Helicopter survey aids remediation of produced water-contaminated aquifer ///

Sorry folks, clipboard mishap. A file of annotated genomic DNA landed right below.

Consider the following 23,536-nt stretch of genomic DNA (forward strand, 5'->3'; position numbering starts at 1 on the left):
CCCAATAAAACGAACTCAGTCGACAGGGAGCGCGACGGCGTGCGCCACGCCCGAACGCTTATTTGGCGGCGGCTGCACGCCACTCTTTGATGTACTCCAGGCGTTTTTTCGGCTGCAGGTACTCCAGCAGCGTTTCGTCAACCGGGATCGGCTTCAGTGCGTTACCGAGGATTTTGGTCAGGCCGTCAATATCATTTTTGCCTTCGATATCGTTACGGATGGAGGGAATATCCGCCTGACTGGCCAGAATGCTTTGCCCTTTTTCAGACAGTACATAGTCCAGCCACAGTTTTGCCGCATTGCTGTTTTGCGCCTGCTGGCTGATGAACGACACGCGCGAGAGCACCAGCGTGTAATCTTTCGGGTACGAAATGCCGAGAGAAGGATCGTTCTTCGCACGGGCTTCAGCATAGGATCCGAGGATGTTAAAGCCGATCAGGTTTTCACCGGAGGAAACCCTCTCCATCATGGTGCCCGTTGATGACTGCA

Airborne surveys mapped conductivity to help USGS researchers find areas of high salinity in and near East Poplar oil field in northeastern Montana. Beginning in 1976, the US Geological Survey (USGS) has assessed and mapped groundwater resources at the Fort Peck Indian Reservation. Results of these studies have demonstrated that groundwater quality has been adversely affected by various land-use practices in some areas of the reservation.1 Groundwater plumes of saline water were identified in 1997 based on water well sampling, ground geophysical surveys and borehole logs.2 USGS determined that these plumes were related to handling and disposal of brine produced with oil from East Poplar Field. In August 2004, a Helicopter ElectroMagnetic (HEM) survey was conducted over the oil field to better define possible subsurface plumes. The airborne EM measurements greatly expanded data collected from previous ground EM surveys and have helped USGS to understand the sources of anomalies and to define possible flow paths.

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